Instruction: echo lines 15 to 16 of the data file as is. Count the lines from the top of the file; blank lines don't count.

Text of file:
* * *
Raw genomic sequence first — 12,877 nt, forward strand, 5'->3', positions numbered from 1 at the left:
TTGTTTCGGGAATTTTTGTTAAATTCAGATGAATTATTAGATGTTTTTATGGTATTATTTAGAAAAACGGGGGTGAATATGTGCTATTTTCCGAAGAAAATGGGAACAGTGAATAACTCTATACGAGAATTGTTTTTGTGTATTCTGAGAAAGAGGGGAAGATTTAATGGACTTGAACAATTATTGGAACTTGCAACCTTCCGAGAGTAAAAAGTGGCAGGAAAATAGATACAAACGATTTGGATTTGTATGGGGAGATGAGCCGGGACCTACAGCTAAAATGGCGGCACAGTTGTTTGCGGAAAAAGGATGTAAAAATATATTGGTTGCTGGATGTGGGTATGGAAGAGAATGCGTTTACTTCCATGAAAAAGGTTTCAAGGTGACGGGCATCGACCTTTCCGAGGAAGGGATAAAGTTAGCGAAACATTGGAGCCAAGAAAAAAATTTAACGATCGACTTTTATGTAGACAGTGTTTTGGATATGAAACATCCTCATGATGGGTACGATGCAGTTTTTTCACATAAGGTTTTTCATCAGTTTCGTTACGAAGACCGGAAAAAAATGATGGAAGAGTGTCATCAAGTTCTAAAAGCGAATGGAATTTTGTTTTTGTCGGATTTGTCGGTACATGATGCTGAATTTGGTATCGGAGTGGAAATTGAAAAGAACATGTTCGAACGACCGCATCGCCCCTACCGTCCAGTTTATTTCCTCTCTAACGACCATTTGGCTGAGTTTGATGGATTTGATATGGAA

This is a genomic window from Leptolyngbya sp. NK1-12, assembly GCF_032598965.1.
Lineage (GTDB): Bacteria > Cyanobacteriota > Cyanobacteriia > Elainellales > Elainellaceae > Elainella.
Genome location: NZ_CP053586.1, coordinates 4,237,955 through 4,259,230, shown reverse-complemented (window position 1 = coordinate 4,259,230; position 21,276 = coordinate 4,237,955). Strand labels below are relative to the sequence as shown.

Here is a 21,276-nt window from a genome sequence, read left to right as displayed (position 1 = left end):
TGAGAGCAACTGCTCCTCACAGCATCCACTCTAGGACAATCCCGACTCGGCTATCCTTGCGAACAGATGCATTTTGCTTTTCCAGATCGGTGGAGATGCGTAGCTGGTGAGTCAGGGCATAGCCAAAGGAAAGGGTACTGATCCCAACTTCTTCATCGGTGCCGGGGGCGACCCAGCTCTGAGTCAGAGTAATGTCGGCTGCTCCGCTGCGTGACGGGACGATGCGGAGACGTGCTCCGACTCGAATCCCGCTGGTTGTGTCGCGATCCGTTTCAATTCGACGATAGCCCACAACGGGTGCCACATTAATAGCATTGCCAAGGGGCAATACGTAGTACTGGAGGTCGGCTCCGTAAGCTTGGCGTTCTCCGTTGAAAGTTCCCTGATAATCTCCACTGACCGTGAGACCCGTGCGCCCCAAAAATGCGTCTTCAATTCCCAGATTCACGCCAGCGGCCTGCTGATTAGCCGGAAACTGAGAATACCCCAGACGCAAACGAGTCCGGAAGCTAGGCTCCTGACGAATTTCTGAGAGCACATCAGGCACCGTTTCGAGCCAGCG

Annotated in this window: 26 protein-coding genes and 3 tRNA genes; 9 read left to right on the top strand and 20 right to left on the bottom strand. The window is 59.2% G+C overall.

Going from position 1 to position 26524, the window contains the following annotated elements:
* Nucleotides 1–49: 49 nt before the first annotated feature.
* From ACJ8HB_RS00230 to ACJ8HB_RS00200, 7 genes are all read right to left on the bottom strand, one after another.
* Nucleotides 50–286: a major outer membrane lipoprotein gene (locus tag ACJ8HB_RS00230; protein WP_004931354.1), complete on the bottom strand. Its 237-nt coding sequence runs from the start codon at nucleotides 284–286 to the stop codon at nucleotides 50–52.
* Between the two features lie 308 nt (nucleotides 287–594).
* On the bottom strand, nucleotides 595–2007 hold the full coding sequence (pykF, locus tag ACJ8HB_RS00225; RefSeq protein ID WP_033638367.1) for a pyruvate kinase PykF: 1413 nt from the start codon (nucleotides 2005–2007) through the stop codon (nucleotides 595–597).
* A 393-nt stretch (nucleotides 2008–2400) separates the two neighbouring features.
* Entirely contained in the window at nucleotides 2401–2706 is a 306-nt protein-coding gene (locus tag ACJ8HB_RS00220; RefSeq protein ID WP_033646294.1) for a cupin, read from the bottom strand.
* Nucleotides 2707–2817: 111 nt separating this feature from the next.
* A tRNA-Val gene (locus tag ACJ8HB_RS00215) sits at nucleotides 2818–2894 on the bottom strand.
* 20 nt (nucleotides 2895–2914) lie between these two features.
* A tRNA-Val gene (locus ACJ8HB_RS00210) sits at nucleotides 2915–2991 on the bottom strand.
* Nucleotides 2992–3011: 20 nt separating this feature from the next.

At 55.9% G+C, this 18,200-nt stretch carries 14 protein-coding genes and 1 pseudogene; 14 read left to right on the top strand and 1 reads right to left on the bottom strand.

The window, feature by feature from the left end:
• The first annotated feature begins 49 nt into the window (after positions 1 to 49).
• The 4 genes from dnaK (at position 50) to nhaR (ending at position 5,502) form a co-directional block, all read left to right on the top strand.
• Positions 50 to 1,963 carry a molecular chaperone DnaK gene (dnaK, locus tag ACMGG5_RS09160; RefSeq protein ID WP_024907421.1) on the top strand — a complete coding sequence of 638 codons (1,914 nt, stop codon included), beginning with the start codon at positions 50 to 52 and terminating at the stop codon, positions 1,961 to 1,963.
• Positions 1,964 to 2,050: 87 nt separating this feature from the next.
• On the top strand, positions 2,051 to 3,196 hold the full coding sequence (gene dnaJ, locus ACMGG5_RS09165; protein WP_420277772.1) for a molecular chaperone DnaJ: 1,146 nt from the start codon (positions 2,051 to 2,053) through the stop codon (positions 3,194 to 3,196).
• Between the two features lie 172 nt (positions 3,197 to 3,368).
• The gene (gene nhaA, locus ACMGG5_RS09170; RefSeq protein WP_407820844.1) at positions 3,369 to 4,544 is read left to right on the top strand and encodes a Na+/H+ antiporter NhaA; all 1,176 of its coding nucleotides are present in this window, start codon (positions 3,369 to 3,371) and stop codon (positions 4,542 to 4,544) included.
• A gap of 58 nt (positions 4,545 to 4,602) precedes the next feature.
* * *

* A 393-nt stretch (nucleotides 2008–2400) separates the two neighbouring features.
* Entirely contained in the window at nucleotides 2401–2706 is a 306-nt protein-coding gene (locus tag ACJ8HB_RS00220; RefSeq protein ID WP_033646294.1) for a cupin, read from the bottom strand.